Within that core focus was the central theme – how to protect the Haram al-Sharif, the site of the Al-Asqua Mosque and the Dome on the Rock given that Article 9 of the 1994 Jordan-Israeli Peace Agreement assigned Jordan that prime responsibility, an assignment confirmed by an agreement signed between King Abdullah II and Mahmoud Abbas on behalf of the Palestinian Authority in March 2013. What is also clear is that this new focus on Haram al Sharif is also fueled by Jewish religious extremist rejection of the Muslim control over the Temple Mount. As stated in the conference, Israel traditionally had respected Islamic control and had agreed that the site was to be protected by unarmed guards paid for by the Jordanian government. However, given Israeli control of the one gate, the Mughrabi Gate, in order to allow access to the Western Wall, unauthorized visits of militant Jews using that gate have significantly increased to the  Haram al-Sharif.

A central theological issue was whether visits to Jerusalem by non-Palestinians were a) acceptable and b) to be encouraged, given that the sites were under the ultimate control of the Israeli authorities. Abbas and Mohammed Hussein, the Mufti of Jerusalem, were promoting such visits. Yehiya Soud, a Palestinian-Jordanian firebrand, recounted how, in spite of his Jordanian diplomatic passport, he was held up for five hours at the king Hussein Bridge before allowed entry. Given an Egyptian theological ruling, Muslims from Turkey, Indonesia and Jordan, countries who recognized Israel and whose passports would allow them to visit, were to be encouraged to visit Haram al-Sharif, but this was a ruling hotly disputed by Islamic scholars from Qatar, Yemen and Morocco who held that, while the holy sites were under Israeli – read Jewish – control, such visits only legitimized Israeli occupation. Further, the Arab Peace Initiative of the Organisation of Islamic Cooperation prohibits normalization with Israel until Israel withdraws from Arab areas occupied in 1967. Yusuf Qaradawi, a prominent Egyptian cleric at odds with other Egyptian policies, had issued a fatwa against such visits. However, the trend to not recognize such visits and to view them as beneficial for the fight for Islamic control of the holy city was viewed as on the upswing. In parallel with the conference, Abbas I Ramallah pledged $1million towards an endowment to secure Muslim control of the holy city.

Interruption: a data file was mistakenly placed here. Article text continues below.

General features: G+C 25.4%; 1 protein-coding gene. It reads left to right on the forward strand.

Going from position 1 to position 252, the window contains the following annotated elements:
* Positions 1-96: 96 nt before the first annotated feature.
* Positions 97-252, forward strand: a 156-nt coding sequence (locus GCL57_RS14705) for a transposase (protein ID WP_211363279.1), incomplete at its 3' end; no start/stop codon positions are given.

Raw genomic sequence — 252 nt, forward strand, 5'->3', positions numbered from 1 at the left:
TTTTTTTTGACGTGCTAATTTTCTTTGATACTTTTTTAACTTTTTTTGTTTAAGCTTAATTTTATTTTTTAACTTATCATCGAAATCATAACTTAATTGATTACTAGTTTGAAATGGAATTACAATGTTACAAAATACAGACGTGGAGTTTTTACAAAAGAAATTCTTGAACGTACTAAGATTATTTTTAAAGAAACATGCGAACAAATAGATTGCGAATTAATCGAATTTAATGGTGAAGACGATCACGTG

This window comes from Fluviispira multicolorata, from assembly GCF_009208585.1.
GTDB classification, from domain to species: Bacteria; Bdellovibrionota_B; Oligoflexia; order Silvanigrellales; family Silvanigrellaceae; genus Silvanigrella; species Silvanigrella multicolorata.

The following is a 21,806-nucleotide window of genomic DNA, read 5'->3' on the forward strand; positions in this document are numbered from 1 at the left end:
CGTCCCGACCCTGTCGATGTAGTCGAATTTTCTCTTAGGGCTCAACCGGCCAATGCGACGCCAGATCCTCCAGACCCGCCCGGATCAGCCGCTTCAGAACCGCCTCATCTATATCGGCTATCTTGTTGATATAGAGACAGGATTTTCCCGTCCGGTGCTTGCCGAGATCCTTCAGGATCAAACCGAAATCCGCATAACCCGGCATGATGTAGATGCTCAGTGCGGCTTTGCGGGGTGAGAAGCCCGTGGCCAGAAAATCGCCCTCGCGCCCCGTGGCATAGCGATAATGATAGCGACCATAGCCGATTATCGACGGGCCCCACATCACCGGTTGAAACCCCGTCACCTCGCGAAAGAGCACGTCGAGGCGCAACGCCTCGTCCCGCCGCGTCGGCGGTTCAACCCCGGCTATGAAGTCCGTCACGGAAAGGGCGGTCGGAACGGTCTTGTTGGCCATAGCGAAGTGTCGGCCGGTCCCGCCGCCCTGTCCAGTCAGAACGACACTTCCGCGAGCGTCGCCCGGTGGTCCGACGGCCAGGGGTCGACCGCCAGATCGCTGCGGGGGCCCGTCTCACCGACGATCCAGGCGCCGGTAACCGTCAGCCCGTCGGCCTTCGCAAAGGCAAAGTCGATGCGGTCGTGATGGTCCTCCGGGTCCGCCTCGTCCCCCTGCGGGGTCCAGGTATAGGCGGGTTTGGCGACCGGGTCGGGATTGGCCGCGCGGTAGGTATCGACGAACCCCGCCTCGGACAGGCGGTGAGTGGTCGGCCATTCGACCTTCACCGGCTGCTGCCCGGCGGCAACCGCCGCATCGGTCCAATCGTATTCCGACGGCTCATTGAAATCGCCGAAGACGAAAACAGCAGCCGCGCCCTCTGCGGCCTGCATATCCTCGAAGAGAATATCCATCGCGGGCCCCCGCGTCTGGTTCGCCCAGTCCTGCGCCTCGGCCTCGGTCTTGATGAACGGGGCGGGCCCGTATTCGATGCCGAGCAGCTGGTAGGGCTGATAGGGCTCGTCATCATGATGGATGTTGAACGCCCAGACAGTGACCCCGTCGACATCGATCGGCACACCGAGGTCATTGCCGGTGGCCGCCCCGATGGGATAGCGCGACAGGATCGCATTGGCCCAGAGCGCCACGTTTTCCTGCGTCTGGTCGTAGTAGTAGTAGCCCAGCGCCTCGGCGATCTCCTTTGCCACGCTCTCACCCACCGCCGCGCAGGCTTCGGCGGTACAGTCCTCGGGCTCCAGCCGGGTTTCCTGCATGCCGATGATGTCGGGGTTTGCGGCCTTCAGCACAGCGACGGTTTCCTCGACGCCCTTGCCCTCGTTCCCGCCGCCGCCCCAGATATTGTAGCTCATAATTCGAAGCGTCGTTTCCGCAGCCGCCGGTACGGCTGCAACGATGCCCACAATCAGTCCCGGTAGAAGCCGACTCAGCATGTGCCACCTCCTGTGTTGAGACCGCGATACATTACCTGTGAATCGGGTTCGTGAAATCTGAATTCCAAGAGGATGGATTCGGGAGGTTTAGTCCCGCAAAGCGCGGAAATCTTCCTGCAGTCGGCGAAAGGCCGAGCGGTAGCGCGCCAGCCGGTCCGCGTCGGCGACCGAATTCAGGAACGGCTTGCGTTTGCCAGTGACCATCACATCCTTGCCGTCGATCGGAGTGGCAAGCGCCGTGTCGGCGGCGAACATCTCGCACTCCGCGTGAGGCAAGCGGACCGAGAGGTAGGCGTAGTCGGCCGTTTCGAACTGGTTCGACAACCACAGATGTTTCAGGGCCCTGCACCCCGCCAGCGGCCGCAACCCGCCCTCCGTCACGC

Abbas won. The majority of Islamic scholars in attendance reversed past practice and supported visits by Muslims in addition to Palestinians to Haram al-Sharif. This can be read in two different ways – as progress towards recognition of Israeli de facto control and sovereignty and as a source of further disruption and controversy for Israel as Islamic militants from Egypt or Turkey take to seeking access in large numbers. On the one hand, Islamic tourism could be fostered which could bring about greater understanding even if that was not the motive. On the other hand, the new move could be a source of new tensions

The situation is further complicated by corresponding shifts in attitudes and approaches by religious Jews. Traditionally, since 1967 the two chief Israeli rabbis, both Ashkenazi and Sephardi, have concurred and made visits to the Temple Mount off limits for devout Jews lest they trod on what was the Jewish temple. However, militant religious Jews have begun to challenge that ruling. In fact, recently right wing Israelis have begun visiting the area and provoking controversy by seeking to pray on the site. Muslims see this as an initiative to blow up the site – there have been incidents of such efforts in the past – in order to rebuild the Temple.